How a comprehensive food policy improved child and adolescent diets at school in Chile
Gabriela Fretes 04 March 2022

It is mid-morning, the bell rings and it is time for a break at school. I am in a school in the city of Los Andes, Chile and see many children running towards the school store to buy a snack. About two hours later, another bell rings and now it is time for lunch. Most children at this school are participants in the school meals program. I see stressed teachers trying to control what’s happening in the school lunchroom, a long line to buy fried food at the school store and many trays almost full. The menu that day was fish. It is year 2012 and at that moment, I was a research assistant delivering nutrition education sessions to elementary schoolchildren. 2012 was an exciting year to be working in nutrition in Chile because a comprehensive food policy was being studied in the Chilean Senate. The aim of this policy was to address the obesity epidemic, particularly in children.

Experts agree that we need to transform the current food system to improve children’s and adolescents’ diets and make them nutritious, available, affordable, appealing and aspirational (AAAA). One key aspect of the food system is the food environment. The food environment, broadly defined, is everywhere people interact with food. Though many food choices are related to people’s preferences, the food environment also influences the way people obtain, prepare, and consume food. For children and adolescents, the school food environment plays an important role in shaping healthier behaviors because children spend a considerable part of their day at school, consuming one or several meals. Promoting healthier diets is quintessential for child and adolescent growth and development as well as to prevent obesity and non-communicable diseases such as diabetes, cardiovascular disease, and cancer.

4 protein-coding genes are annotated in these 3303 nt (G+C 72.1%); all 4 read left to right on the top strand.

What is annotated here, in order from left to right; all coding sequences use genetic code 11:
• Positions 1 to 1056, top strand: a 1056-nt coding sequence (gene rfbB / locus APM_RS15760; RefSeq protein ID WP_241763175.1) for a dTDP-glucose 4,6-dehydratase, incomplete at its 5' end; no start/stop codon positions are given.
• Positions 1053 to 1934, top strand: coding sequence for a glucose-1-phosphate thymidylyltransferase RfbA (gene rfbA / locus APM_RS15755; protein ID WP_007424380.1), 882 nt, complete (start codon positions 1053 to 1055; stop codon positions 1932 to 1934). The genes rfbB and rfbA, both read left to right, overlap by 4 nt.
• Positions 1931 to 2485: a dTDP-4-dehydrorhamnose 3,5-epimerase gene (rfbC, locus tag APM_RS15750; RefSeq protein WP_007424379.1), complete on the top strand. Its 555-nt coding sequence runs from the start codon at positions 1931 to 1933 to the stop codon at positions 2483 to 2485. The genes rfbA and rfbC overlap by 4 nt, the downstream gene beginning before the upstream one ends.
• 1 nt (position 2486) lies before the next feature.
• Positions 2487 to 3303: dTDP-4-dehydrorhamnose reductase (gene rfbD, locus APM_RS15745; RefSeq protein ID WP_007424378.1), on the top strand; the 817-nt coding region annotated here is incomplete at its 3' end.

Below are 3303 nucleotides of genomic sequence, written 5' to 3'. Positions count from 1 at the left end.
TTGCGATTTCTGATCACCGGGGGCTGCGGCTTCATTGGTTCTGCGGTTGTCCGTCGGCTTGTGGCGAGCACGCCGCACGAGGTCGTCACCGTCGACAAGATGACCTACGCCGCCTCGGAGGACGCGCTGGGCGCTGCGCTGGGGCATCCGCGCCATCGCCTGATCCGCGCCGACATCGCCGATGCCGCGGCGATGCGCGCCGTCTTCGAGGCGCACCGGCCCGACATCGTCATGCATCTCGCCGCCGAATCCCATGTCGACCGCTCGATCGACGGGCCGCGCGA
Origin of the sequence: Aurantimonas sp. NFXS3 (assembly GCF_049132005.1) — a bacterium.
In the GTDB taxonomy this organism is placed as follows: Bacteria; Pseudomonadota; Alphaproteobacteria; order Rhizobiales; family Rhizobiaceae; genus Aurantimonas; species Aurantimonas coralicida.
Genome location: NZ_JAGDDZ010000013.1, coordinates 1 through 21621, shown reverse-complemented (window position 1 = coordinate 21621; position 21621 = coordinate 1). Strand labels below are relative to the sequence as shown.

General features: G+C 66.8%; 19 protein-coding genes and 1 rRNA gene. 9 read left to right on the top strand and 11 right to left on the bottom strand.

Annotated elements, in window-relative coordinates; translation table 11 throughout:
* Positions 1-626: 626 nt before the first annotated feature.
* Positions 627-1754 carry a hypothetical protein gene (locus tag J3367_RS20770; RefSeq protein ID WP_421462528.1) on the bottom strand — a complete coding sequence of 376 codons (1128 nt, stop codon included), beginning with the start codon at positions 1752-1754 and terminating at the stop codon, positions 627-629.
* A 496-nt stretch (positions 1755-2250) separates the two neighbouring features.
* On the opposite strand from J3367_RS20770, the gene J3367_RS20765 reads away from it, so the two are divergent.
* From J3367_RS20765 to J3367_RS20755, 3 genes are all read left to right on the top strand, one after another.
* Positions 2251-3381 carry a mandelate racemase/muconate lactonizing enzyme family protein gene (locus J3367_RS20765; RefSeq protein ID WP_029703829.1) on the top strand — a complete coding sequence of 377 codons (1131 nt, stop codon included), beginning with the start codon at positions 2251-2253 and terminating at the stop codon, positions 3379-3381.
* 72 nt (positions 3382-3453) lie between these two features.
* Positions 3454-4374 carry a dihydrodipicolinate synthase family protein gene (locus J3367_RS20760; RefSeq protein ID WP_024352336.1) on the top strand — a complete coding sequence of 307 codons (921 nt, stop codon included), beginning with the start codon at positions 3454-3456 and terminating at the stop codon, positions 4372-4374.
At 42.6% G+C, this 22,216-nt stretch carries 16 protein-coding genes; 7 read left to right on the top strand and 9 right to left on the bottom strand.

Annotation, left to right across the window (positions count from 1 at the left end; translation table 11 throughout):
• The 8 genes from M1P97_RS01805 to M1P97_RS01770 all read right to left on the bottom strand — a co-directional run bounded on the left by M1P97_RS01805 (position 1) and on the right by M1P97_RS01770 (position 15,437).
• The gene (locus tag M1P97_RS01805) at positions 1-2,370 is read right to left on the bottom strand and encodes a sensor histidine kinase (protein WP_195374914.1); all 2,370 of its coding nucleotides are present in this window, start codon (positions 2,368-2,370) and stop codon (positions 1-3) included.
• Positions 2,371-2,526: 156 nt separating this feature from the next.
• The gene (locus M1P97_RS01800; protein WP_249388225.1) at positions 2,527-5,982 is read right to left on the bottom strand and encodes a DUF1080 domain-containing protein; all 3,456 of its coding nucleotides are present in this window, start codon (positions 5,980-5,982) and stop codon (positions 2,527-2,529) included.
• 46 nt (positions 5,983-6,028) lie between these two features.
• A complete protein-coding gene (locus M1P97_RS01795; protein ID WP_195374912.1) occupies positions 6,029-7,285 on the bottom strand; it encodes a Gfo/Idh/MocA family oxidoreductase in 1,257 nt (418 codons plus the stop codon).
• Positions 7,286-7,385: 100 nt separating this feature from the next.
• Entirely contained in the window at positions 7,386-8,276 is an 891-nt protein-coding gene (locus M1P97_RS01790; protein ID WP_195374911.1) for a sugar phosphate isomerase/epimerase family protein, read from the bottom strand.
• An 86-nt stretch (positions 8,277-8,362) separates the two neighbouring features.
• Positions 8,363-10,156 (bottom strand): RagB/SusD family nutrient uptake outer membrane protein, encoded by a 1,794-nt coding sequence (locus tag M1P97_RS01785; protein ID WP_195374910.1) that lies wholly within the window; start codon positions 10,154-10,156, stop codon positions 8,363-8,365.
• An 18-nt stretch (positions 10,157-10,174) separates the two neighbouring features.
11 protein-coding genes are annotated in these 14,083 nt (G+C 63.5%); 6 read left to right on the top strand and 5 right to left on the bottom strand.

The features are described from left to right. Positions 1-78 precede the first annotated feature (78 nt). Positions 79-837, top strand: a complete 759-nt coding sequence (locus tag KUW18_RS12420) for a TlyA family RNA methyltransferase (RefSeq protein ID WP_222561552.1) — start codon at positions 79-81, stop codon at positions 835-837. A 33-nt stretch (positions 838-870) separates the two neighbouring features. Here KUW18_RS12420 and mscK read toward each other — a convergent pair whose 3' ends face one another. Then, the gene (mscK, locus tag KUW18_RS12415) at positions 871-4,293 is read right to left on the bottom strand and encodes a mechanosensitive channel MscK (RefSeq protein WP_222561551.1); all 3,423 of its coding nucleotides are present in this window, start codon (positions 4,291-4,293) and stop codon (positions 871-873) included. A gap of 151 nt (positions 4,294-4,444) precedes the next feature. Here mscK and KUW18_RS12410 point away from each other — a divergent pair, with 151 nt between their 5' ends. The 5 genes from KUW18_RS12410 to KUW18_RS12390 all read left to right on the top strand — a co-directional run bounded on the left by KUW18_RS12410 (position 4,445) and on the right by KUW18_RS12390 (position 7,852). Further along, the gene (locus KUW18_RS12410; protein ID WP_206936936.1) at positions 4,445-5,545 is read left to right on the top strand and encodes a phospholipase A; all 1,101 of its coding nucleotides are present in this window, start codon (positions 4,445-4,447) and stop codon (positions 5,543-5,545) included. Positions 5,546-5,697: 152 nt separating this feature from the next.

Childhood obesity is an urgent concern for Chile, and it paints a troubling picture: 25.4% of school children (6-7 years old) live with obesity. Until 2012, many actions to promote healthier behaviors were mostly focused at the individual level. After several discussions between the Ministry of Health, politicians and the food industry, the Chilean Senate approved a comprehensive food policy in 2012. But it took another four years until the “Law of Food Labeling and Advertising” was finally implemented in June 2016. The aim of the law is to promote healthier food environments through a multifactorial, structural approach, where children are the intended primary beneficiaries. Through this law, Chile was the first country in the world to implement mandatory front-of-package (FOP) warning labels on foods and beverages that exceed cutoffs for calories, total added sugars, saturated fats, and sodium. In addition, the law bans all forms of marketing directed to children and includes school restrictions. Hence, the school environment became a relevant setting to study child and adolescent diets after the implementation of Chile’s law. The comprehensive set of actions implemented at the school level include: (i) foods and beverages with at least one FOP cannot be sold, promoted or marketed inside schools; (ii) foods and beverages with at least one FOP cannot be offered as in-kind donations of gifts; and (iii) foods and beverages with at least one FOP cannot be offered as part of the school meals program.